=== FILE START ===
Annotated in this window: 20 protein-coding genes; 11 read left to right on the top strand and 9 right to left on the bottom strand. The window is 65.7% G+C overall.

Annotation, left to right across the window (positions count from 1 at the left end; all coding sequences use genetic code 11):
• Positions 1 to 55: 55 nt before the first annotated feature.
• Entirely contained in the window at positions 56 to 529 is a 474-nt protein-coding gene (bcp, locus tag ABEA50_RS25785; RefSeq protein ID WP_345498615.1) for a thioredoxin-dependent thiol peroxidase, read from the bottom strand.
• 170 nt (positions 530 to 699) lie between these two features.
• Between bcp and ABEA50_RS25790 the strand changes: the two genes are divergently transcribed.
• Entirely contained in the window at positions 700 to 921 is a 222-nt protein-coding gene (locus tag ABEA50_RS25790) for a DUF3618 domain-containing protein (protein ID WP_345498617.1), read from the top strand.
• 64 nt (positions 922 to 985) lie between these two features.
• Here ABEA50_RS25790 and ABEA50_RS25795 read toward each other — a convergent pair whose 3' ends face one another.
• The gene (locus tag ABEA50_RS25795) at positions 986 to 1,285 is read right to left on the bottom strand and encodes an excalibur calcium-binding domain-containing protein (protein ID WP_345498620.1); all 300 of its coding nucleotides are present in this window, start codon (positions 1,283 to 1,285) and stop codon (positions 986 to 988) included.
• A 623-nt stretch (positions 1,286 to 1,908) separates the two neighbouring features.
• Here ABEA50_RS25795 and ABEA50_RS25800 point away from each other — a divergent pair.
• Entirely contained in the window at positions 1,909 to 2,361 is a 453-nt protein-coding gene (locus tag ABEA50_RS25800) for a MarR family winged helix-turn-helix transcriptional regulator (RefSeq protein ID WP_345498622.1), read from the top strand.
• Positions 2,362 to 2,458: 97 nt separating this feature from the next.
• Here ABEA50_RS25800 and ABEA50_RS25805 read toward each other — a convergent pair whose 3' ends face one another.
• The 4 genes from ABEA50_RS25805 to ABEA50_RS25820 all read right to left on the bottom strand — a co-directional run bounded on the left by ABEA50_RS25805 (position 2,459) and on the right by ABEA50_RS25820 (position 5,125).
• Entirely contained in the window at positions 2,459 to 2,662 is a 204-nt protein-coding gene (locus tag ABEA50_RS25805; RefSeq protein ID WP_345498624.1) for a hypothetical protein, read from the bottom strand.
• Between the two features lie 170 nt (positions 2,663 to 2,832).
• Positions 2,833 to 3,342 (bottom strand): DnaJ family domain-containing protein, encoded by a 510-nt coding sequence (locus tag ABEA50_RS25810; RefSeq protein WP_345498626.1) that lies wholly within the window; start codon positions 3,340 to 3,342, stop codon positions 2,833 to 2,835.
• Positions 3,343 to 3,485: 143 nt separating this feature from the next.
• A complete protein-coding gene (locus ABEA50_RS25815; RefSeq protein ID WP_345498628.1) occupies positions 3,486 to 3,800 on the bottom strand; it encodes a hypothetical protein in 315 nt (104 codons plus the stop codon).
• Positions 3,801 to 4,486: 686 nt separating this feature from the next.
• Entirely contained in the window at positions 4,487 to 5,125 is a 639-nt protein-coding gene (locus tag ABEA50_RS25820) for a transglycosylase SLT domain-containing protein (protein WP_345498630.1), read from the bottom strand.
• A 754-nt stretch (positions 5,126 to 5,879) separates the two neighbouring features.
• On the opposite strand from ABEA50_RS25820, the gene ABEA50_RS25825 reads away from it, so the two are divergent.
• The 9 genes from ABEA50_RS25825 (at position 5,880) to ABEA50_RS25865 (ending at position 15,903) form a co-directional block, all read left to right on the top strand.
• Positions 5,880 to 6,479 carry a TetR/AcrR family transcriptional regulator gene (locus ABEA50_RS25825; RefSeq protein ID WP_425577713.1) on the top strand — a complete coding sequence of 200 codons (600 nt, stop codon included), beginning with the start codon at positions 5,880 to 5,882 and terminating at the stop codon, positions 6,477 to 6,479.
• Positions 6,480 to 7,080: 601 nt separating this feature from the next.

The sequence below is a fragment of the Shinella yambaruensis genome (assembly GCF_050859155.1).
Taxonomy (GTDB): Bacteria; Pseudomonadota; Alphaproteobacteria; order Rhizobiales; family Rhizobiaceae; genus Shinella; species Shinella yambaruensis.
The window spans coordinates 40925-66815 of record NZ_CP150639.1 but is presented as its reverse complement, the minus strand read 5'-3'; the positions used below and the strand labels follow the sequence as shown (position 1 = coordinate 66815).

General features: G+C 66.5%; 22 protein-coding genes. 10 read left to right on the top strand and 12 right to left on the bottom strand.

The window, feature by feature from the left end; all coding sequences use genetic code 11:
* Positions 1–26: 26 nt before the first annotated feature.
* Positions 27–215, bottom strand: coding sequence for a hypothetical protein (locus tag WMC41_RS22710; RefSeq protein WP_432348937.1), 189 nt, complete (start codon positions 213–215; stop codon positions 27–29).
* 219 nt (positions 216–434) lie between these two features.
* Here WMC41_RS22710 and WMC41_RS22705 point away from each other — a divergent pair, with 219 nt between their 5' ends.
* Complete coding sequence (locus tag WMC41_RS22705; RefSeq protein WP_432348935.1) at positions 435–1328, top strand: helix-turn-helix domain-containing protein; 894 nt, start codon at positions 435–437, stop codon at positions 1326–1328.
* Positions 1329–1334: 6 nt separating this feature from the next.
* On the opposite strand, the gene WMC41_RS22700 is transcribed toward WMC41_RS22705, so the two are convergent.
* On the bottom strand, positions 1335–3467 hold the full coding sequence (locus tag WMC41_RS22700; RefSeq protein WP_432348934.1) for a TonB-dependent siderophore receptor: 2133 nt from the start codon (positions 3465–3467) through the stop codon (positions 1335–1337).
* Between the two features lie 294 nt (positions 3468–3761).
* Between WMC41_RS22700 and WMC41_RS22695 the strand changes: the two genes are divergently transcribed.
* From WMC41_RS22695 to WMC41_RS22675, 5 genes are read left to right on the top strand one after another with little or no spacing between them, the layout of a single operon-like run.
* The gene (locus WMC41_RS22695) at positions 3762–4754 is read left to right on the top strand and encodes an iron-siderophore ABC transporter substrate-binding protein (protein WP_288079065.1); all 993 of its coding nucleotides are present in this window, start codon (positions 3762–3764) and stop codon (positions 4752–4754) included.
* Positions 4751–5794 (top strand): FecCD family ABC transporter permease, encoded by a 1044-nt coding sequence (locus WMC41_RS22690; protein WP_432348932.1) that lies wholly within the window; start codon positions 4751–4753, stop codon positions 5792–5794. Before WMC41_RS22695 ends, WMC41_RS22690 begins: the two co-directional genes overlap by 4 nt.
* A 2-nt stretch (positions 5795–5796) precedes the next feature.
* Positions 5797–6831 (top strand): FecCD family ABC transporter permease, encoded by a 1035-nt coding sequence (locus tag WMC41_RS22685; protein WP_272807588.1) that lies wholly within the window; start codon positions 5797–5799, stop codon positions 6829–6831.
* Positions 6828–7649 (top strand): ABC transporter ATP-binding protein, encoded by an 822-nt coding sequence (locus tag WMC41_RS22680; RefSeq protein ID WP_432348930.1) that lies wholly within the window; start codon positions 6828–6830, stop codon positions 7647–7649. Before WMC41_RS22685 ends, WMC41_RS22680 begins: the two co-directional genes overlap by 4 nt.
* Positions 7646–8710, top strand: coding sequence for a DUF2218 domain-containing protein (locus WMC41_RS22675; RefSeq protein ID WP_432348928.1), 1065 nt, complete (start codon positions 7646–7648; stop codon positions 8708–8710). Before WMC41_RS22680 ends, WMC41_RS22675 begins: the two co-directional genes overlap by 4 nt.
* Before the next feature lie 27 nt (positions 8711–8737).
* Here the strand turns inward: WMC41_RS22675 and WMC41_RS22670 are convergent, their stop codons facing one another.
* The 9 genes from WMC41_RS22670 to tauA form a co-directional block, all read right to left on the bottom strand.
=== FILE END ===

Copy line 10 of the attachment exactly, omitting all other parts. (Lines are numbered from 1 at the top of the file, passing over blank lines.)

• The gene (locus tag ABEA50_RS25795) at positions 986 to 1,285 is read right to left on the bottom strand and encodes an excalibur calcium-binding domain-containing protein (protein ID WP_345498620.1); all 300 of its coding nucleotides are present in this window, start codon (positions 1,283 to 1,285) and stop codon (positions 986 to 988) included.